On Feb. 15, William & Mary’s Russian and Post-Soviet Studies (RPSS) Program hosted students for a screening of “Atlantis,” a 2019 Ukrainian dystopian movie about life after war that was filmed predominantly in Mariupol, Ukraine, from January to March 2018.
Russian and Film Studies Professor Alexander Prokhorov was struck by the silence of the students afterward.
“They were so shocked by what they saw,” he said.
“It’s set in the year 2025 when Ukraine will defeat Russia and the victory will be accomplished,” Prokhorov continued. “The film also deals with a particular kind of damage, a psychological damage that this war caused.
“But what was shown in this 2019 film, which won an award at the Venice Film Festival, is the Ukrainian city of Mariupol and its steel mills, places that are by now completely destroyed. They don’t even exist, so this quite nightmarish dystopian sci-fi film doesn’t even depict the scale of crimes that the Russian army actually committed there.”
Feb. 24 marks the one-year anniversary of Russia’s full-scale invasion into Ukraine. Prokhorov, his fellow RPSS faculty and members of the W&M community continue to make efforts to keep Ukraine’s fight for democracy top of mind.
That includes events like the “Atlantis” film screening and this spring’s Tepper Lecture Series that will bring leading experts to the university to discuss the war in Ukraine. The series received funding from The Gregory Tepper Lecture Fund and is also co-sponsored by the history department and the Reves Center for International Studies.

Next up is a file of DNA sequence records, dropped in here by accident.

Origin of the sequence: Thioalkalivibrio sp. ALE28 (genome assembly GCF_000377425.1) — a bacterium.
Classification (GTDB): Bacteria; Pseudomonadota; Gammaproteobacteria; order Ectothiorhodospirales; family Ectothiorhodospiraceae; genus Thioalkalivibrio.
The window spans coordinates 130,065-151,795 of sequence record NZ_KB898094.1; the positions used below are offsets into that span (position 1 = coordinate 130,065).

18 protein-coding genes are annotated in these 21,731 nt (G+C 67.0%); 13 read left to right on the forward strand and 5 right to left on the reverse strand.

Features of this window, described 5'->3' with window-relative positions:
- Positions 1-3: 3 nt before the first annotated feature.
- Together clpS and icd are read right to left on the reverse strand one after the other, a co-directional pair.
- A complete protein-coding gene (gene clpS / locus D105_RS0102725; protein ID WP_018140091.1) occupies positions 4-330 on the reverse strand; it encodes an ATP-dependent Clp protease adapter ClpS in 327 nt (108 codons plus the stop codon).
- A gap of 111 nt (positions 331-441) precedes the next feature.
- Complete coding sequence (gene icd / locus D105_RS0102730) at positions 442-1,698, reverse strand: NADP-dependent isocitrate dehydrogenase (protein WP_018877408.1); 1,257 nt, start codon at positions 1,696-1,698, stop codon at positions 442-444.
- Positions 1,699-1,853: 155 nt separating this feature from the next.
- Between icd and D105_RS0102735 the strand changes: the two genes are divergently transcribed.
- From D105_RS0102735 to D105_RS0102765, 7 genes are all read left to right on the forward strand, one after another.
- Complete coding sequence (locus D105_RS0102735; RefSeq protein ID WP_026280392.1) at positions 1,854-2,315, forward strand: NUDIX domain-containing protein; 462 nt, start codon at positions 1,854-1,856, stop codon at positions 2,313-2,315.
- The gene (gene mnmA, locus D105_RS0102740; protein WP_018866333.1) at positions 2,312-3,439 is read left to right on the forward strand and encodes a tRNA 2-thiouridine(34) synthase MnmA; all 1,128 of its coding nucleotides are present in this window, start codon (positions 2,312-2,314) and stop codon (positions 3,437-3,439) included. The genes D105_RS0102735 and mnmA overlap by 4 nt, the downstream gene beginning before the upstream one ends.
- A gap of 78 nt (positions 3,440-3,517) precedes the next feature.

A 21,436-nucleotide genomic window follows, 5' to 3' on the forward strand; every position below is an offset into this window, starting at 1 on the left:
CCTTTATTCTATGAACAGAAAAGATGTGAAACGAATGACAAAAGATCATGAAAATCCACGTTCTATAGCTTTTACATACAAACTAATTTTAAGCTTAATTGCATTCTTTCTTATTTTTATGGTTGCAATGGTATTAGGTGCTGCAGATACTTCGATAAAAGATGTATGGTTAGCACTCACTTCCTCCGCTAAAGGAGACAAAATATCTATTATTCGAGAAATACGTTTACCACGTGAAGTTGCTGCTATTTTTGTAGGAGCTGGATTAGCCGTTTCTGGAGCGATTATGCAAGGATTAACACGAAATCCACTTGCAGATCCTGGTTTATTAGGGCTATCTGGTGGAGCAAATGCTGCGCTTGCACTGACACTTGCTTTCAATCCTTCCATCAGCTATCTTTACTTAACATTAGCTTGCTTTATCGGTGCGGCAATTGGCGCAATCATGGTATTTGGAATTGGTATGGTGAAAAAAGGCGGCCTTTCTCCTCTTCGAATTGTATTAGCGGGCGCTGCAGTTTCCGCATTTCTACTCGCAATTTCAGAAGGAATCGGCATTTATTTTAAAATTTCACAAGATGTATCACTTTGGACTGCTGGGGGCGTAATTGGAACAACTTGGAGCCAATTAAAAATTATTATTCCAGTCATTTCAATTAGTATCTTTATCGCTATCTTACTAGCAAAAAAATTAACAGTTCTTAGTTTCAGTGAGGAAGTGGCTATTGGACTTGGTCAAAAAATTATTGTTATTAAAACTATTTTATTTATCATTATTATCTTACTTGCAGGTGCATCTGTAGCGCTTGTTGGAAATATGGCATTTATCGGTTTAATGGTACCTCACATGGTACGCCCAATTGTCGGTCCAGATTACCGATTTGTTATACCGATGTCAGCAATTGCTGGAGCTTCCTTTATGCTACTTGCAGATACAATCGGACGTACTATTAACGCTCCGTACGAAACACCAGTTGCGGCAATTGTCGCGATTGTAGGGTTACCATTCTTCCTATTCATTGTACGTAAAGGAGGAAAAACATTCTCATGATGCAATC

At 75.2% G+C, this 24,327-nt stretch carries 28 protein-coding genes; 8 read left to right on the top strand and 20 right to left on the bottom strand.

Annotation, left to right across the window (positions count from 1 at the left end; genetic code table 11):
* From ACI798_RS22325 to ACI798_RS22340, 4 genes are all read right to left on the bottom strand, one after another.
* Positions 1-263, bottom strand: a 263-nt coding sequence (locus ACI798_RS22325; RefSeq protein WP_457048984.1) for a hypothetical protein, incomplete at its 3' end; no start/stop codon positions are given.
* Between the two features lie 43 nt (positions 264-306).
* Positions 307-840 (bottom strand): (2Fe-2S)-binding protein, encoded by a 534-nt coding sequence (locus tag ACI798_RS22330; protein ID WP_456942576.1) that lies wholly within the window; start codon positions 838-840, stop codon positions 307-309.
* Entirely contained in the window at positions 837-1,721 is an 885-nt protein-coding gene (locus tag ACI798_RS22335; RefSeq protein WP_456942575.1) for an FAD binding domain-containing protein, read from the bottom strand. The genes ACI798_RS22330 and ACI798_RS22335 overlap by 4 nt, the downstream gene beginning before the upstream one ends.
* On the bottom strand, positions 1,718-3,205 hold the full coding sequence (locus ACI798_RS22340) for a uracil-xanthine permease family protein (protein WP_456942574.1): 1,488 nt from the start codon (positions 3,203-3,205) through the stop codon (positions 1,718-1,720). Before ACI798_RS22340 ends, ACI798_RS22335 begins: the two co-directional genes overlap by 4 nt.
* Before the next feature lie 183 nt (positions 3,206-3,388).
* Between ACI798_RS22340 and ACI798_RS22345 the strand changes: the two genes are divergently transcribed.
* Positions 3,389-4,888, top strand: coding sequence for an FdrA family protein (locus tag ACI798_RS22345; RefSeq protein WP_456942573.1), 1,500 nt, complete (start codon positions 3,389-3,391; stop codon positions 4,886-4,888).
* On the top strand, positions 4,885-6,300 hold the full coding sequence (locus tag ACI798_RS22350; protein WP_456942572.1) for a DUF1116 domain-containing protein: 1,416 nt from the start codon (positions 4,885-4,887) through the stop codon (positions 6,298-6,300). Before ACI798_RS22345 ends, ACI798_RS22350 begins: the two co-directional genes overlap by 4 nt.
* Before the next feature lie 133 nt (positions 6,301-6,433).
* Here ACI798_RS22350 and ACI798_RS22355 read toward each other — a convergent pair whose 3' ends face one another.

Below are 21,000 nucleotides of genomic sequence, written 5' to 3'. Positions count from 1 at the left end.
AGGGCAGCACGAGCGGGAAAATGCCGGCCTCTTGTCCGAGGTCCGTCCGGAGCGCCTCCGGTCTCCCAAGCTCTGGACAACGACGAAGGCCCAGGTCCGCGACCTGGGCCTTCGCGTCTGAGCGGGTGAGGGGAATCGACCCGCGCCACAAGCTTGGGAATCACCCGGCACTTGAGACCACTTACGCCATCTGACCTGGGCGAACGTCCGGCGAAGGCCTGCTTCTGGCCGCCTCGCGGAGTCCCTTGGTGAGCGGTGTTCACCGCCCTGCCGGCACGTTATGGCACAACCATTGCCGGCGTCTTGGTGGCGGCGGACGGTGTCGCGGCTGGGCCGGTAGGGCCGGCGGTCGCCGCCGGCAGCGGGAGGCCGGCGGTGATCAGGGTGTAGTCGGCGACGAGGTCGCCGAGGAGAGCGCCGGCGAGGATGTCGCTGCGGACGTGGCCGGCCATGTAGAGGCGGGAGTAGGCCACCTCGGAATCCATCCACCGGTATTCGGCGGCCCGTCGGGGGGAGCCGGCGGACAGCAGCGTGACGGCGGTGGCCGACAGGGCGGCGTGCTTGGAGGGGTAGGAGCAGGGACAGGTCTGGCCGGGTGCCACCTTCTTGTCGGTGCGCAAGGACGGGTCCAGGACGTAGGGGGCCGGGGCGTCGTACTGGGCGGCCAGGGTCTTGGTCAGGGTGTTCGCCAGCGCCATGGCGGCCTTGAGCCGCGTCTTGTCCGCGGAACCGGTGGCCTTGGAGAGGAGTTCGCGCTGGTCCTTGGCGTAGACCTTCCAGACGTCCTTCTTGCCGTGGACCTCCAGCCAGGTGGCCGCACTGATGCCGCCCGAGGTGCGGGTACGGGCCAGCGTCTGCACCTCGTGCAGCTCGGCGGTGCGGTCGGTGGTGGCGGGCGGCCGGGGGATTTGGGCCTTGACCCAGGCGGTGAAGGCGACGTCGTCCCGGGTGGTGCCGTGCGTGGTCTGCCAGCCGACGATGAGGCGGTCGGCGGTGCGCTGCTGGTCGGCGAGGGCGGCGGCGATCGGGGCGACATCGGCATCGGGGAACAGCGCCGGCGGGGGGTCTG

Other departments are also hosting events, such as the March 1 lecture “Ukraine’s Unnamed War: Before the Russian Invasion of 2022.”
“The war began in 2014 with the annexation of Crimea. I want to emphasize this so it’s 100% clear,” Prokhorov said. “Many people think that the war began a year ago, but this crime has been happening for nine years.
“We shouldn’t forget that it’s happening. Every day, hundreds of people are dying. We need to provide as much help to the Ukrainian army and people at this point.”
Support for Ukraine
Some at the university have established ways to honor Ukraine, such as the 12-inch blue and yellow ribbons attached to safety pins that Senior Lecturer of Russian Language & Culture Bella Ginzbursky-Blum has distributed to students and faculty at various events.
“It is understandably difficult for everyone around the world to still think about Ukraine when every day there’s a new tragedy, like the horrible earthquake in Turkey and Syria. It is difficult to keep paying attention to a distant war,” said Ginzbursky-Blum, director of W&M’s Domestic Project GO program for 2023. “That’s why I want to distribute the ribbons. I want to remind those around me that Ukraine is fighting for its survival, and I want to ask those around me to show support for Ukraine.”
With the help of Assistant Director of the Studio for Teaching & Learning Innovation Mike Blum, Ginzbursky-Blum and Russian Studies Program Director Elena Prokhorova, Alexander Prokhorov created a GoFundMe fundraiser for a nongovernmental organization in Krakow, Poland, whose main mission is to help refugees driven out of Ukraine.